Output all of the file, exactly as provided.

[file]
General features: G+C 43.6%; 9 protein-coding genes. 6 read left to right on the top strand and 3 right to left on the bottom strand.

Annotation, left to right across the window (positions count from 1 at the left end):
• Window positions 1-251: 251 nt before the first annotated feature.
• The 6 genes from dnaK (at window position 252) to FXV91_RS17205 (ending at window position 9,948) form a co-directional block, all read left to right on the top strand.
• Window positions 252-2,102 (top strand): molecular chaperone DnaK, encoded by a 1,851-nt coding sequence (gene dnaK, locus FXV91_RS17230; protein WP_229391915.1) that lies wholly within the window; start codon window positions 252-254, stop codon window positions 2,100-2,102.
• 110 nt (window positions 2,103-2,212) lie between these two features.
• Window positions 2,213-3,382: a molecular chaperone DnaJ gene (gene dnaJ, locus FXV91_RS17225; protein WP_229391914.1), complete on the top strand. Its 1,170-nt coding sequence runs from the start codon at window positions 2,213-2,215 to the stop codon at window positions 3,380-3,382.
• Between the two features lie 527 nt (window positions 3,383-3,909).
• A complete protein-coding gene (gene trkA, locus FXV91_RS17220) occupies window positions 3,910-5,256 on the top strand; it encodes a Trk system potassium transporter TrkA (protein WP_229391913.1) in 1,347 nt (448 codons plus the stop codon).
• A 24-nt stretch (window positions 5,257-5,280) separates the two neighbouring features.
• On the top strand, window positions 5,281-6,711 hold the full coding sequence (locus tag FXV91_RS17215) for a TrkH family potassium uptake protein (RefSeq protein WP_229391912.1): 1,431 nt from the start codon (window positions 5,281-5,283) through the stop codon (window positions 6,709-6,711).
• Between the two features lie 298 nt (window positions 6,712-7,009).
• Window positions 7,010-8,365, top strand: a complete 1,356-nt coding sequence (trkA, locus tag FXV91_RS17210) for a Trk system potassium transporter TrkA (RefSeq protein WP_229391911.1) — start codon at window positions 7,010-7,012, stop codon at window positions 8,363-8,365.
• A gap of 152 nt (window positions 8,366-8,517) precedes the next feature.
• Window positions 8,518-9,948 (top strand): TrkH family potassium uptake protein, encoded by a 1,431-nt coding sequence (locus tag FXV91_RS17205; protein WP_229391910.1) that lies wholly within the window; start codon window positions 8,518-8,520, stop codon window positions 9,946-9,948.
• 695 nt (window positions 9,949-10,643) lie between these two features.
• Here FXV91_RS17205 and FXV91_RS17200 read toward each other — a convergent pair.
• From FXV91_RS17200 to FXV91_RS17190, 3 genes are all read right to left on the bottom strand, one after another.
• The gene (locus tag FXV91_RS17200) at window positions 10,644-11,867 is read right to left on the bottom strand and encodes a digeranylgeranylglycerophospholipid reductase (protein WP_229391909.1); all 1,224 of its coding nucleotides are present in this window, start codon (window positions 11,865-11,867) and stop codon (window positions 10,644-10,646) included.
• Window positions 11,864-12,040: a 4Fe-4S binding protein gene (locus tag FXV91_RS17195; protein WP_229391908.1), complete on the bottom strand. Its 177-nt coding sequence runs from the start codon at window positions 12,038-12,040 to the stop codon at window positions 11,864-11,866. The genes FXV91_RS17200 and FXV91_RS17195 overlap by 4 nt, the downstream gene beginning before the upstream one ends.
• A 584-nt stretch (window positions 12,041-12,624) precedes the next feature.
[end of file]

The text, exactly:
General features: G+C 43.6%; 9 protein-coding genes. 6 read left to right on the top strand and 3 right to left on the bottom strand.

Annotation, left to right across the window (positions count from 1 at the left end):
• Window positions 1-251: 251 nt before the first annotated feature.
• The 6 genes from dnaK (at window position 252) to FXV91_RS17205 (ending at window position 9,948) form a co-directional block, all read left to right on the top strand.
• Window positions 252-2,102 (top strand): molecular chaperone DnaK, encoded by a 1,851-nt coding sequence (gene dnaK, locus FXV91_RS17230; protein WP_229391915.1) that lies wholly within the window; start codon window positions 252-254, stop codon window positions 2,100-2,102.
• 110 nt (window positions 2,103-2,212) lie between these two features.
• Window positions 2,213-3,382: a molecular chaperone DnaJ gene (gene dnaJ, locus FXV91_RS17225; protein WP_229391914.1), complete on the top strand. Its 1,170-nt coding sequence runs from the start codon at window positions 2,213-2,215 to the stop codon at window positions 3,380-3,382.
• Between the two features lie 527 nt (window positions 3,383-3,909).
• A complete protein-coding gene (gene trkA, locus FXV91_RS17220) occupies window positions 3,910-5,256 on the top strand; it encodes a Trk system potassium transporter TrkA (protein WP_229391913.1) in 1,347 nt (448 codons plus the stop codon).
• A 24-nt stretch (window positions 5,257-5,280) separates the two neighbouring features.
• On the top strand, window positions 5,281-6,711 hold the full coding sequence (locus tag FXV91_RS17215) for a TrkH family potassium uptake protein (RefSeq protein WP_229391912.1): 1,431 nt from the start codon (window positions 5,281-5,283) through the stop codon (window positions 6,709-6,711).
• Between the two features lie 298 nt (window positions 6,712-7,009).
• Window positions 7,010-8,365, top strand: a complete 1,356-nt coding sequence (trkA, locus tag FXV91_RS17210) for a Trk system potassium transporter TrkA (RefSeq protein WP_229391911.1) — start codon at window positions 7,010-7,012, stop codon at window positions 8,363-8,365.
• A gap of 152 nt (window positions 8,366-8,517) precedes the next feature.
• Window positions 8,518-9,948 (top strand): TrkH family potassium uptake protein, encoded by a 1,431-nt coding sequence (locus tag FXV91_RS17205; protein WP_229391910.1) that lies wholly within the window; start codon window positions 8,518-8,520, stop codon window positions 9,946-9,948.
• 695 nt (window positions 9,949-10,643) lie between these two features.
• Here FXV91_RS17205 and FXV91_RS17200 read toward each other — a convergent pair.
• From FXV91_RS17200 to FXV91_RS17190, 3 genes are all read right to left on the bottom strand, one after another.
• The gene (locus tag FXV91_RS17200) at window positions 10,644-11,867 is read right to left on the bottom strand and encodes a digeranylgeranylglycerophospholipid reductase (protein WP_229391909.1); all 1,224 of its coding nucleotides are present in this window, start codon (window positions 11,865-11,867) and stop codon (window positions 10,644-10,646) included.
• Window positions 11,864-12,040: a 4Fe-4S binding protein gene (locus tag FXV91_RS17195; protein WP_229391908.1), complete on the bottom strand. Its 177-nt coding sequence runs from the start codon at window positions 12,038-12,040 to the stop codon at window positions 11,864-11,866. The genes FXV91_RS17200 and FXV91_RS17195 overlap by 4 nt, the downstream gene beginning before the upstream one ends.
• A 584-nt stretch (window positions 12,041-12,624) precedes the next feature.